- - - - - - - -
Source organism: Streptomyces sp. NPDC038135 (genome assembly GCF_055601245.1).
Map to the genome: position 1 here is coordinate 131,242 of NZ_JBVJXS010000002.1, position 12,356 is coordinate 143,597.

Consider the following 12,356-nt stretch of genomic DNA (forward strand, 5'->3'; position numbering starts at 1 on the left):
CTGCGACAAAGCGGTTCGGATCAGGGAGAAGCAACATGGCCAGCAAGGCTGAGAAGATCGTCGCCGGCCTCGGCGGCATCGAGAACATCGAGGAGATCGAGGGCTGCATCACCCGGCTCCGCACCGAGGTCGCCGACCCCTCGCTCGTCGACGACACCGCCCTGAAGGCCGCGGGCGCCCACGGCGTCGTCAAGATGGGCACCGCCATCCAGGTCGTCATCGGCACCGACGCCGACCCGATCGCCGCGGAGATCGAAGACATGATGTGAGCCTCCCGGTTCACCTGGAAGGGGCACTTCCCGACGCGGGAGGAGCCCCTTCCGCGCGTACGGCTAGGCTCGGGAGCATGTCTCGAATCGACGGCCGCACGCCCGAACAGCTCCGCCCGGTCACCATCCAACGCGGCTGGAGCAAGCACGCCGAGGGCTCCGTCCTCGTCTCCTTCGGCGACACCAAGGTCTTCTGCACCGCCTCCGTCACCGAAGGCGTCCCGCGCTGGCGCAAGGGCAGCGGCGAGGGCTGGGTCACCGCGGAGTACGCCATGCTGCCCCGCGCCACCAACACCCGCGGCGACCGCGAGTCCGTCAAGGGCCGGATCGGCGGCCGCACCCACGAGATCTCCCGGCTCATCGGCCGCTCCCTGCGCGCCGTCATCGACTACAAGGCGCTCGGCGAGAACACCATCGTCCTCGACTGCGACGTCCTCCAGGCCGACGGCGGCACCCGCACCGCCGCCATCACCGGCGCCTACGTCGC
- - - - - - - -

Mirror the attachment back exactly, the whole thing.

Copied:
Source organism: Streptomyces sp. NPDC038135 (genome assembly GCF_055601245.1).
Map to the genome: position 1 here is coordinate 131,242 of NZ_JBVJXS010000002.1, position 12,356 is coordinate 143,597.

Consider the following 12,356-nt stretch of genomic DNA (forward strand, 5'->3'; position numbering starts at 1 on the left):
CTGCGACAAAGCGGTTCGGATCAGGGAGAAGCAACATGGCCAGCAAGGCTGAGAAGATCGTCGCCGGCCTCGGCGGCATCGAGAACATCGAGGAGATCGAGGGCTGCATCACCCGGCTCCGCACCGAGGTCGCCGACCCCTCGCTCGTCGACGACACCGCCCTGAAGGCCGCGGGCGCCCACGGCGTCGTCAAGATGGGCACCGCCATCCAGGTCGTCATCGGCACCGACGCCGACCCGATCGCCGCGGAGATCGAAGACATGATGTGAGCCTCCCGGTTCACCTGGAAGGGGCACTTCCCGACGCGGGAGGAGCCCCTTCCGCGCGTACGGCTAGGCTCGGGAGCATGTCTCGAATCGACGGCCGCACGCCCGAACAGCTCCGCCCGGTCACCATCCAACGCGGCTGGAGCAAGCACGCCGAGGGCTCCGTCCTCGTCTCCTTCGGCGACACCAAGGTCTTCTGCACCGCCTCCGTCACCGAAGGCGTCCCGCGCTGGCGCAAGGGCAGCGGCGAGGGCTGGGTCACCGCGGAGTACGCCATGCTGCCCCGCGCCACCAACACCCGCGGCGACCGCGAGTCCGTCAAGGGCCGGATCGGCGGCCGCACCCACGAGATCTCCCGGCTCATCGGCCGCTCCCTGCGCGCCGTCATCGACTACAAGGCGCTCGGCGAGAACACCATCGTCCTCGACTGCGACGTCCTCCAGGCCGACGGCGGCACCCGCACCGCCGCCATCACCGGCGCCTACGTCGC